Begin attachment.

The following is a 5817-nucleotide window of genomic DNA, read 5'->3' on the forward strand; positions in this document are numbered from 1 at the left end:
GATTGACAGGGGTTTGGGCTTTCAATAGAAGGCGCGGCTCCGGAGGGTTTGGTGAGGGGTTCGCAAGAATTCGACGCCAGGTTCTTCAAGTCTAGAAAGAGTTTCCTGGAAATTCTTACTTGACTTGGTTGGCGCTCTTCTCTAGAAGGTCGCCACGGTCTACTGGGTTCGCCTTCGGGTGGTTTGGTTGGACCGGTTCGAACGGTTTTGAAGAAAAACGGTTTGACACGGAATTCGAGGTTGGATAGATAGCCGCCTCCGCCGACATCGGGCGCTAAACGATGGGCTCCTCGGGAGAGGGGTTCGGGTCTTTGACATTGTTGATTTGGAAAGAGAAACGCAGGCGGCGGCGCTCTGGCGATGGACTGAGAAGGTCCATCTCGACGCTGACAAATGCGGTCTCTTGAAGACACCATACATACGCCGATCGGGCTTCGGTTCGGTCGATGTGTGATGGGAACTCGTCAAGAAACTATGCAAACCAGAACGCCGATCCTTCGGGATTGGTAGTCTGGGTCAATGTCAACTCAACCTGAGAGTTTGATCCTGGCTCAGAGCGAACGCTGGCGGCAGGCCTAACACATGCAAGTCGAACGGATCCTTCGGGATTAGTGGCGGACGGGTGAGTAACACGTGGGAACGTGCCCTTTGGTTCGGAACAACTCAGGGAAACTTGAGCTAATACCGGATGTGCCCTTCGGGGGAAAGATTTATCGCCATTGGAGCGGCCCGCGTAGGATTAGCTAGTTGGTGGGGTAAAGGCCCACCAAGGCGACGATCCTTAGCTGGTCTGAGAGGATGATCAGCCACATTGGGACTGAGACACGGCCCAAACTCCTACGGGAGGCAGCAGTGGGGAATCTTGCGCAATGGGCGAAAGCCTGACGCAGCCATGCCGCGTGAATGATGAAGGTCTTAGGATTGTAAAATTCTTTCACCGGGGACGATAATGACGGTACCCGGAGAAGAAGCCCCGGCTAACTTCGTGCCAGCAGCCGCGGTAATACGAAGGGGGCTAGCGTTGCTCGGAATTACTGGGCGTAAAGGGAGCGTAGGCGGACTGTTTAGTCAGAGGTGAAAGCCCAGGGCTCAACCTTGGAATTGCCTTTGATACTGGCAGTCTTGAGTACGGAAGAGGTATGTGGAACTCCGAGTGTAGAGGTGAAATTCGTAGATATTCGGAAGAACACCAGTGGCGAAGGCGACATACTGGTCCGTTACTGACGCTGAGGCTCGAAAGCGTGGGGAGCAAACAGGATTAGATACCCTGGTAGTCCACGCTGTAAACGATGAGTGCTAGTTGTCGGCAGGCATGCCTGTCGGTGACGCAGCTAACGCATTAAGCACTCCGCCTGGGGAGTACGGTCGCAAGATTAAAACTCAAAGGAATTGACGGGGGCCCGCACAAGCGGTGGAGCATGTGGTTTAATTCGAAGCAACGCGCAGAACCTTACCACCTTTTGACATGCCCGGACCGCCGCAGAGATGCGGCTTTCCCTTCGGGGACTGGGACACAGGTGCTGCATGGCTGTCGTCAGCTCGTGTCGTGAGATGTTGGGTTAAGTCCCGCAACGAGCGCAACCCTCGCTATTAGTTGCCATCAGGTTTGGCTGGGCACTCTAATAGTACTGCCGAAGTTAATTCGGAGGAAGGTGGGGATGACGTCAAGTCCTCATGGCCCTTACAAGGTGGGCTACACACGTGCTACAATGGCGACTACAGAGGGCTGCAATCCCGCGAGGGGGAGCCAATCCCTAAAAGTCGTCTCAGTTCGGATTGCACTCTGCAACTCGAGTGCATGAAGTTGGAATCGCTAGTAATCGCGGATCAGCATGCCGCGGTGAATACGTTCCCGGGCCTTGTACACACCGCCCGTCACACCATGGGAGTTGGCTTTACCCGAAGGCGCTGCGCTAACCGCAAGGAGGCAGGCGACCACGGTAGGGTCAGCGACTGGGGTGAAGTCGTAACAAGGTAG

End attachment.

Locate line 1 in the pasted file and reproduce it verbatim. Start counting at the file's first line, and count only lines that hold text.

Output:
The following is a 5817-nucleotide window of genomic DNA, read 5'->3' on the forward strand; positions in this document are numbered from 1 at the left end: